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Montevideo, September 25th 2021 - 21:54 UTC

 

 

Colombian court hears new charges against Army staff allegedly involved in human rights violations

Friday, July 16th 2021 - 09:40 UTC
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The alleged crimes were committed during the presidency of Álvaro Uribe The alleged crimes were committed during the presidency of Álvaro Uribe

Colombia's Special Jurisdiction for Peace (JEP) has filed charges Thursday against 15 members of the national army of “war crimes and crimes against humanity,” it was announced.

The defendants have been brought to justice for their “decisive participation in the murder of 127 people” in the north of the country, within the framework of what is known as “false positives,” a euphemism for extrajudicial crimes.

The JEP Court created as per the peace agreement with former guerrilla groups also explained that Thursday's indictments came after those weeks ago of 10 other service people, including a general and also a civilian, for 120 murders under the same modus operandi.

The crimes involving two colonels, three majors, a lieutenant, two-second lieutenants, three sergeants, a corporal and three professional soldiers occurred in the departments of Cesar and La Guajira, between 2002 and 2005. According to the JEP, the alleged perpetrators operated jointly with paramilitary forces and at the request of their superiors to produce “casualties in combat ”.

The 15 defendants were reportedly part of a criminal organization that presented as casualties in its fights “people killed in a defenceless state by members of the Army or by paramilitaries,” according to JEP findings.

The perpetrators would ally with far-right organizations to kill people who had been identified as members of illegal armed groups or just common criminals. Once the paramilitaries surrendered their weapons after negotiating with then-President Alvaro Uribe (2002-2010), the military squads went out to hunt for new victims, including disabled people, people in vulnerable conditions. and citizens who were misled with false promises of work.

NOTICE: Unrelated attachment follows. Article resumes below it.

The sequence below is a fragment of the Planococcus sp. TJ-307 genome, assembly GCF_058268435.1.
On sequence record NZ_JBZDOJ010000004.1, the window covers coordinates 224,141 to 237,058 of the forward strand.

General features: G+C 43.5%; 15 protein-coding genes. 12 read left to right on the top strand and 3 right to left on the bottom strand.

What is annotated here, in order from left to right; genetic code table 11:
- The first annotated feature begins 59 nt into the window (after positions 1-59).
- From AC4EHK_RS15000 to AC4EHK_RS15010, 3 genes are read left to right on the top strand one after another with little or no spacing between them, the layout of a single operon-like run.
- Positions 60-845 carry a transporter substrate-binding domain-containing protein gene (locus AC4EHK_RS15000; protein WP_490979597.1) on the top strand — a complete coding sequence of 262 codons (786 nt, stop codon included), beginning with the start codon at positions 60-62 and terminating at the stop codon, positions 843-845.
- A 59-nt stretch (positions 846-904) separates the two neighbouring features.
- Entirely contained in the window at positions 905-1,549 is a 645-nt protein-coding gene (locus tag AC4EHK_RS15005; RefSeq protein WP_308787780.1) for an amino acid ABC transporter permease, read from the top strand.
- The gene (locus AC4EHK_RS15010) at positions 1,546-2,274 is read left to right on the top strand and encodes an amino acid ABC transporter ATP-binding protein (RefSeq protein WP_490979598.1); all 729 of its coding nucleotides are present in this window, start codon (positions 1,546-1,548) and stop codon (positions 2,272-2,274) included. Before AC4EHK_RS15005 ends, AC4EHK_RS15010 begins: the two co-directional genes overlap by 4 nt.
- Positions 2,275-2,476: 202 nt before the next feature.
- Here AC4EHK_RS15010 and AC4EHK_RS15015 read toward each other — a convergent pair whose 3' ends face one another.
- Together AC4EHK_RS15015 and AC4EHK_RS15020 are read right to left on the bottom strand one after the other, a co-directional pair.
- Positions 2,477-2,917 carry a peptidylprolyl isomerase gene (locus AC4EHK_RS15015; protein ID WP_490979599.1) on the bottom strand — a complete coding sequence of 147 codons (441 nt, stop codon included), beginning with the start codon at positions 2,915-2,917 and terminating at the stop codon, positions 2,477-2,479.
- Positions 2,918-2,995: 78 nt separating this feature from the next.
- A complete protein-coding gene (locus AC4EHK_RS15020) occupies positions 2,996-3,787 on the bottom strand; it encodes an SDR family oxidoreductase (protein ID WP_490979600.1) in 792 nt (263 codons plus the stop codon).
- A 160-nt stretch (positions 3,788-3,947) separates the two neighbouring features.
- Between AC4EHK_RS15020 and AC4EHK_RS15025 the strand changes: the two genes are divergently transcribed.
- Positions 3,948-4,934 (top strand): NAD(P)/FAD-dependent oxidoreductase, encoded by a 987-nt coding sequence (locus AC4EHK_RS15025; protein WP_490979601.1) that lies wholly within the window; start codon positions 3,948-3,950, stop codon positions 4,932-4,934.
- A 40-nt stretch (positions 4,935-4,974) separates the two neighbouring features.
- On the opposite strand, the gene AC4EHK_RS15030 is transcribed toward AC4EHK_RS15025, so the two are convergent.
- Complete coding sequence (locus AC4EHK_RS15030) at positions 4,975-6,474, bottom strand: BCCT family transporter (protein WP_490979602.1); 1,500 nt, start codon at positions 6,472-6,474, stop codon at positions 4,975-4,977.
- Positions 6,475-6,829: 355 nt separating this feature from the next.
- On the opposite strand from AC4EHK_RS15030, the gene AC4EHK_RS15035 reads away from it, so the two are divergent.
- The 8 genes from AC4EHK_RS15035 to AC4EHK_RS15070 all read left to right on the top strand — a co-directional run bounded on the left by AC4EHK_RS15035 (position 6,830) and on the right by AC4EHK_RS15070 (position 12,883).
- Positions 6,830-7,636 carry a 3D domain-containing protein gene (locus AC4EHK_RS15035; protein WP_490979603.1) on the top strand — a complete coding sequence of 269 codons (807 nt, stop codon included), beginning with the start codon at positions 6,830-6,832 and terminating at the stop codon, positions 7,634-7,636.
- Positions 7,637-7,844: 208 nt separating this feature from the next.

At least 12 of the 127 victims were indigenous people of the Wiwa and Kankuamo ethnic groups, including a 13-year-old girl who was pregnant at the time of the crime. Once these people were dead, the military dressed them in combat clothes and weapons to present them as alleged guerrillas killed in combat. They also prevented the removal of the corpses to avoid questions and suspicions.

“The phenomenon began to respond especially to pressure for results, stimulated by a complex device of incentives and threats that were presented within the institution in various areas,” said the JEP in its rationale.

The servicemen who committed these crimes were rewarded by their superiors with rest permits, travel and cash payments. “The objective was to obtain results at all costs,” added the JEP.

Following the charges filed Thursday, the defendants have 30 days to “acknowledge the facts and their responsibility” or reject the accusations. Should they plead guilty, the JEP will call public recognition hearings where they will face the relatives of their victims, who will participate in the decision-making on the penalties, which in any case will be reduced. But if they choose to deny their responsibilities in these crimes, they could lose the judicial benefits that the peace agreement offers and be sentenced to up to 20 years in prison.
 

Categories: Politics, Latin America.

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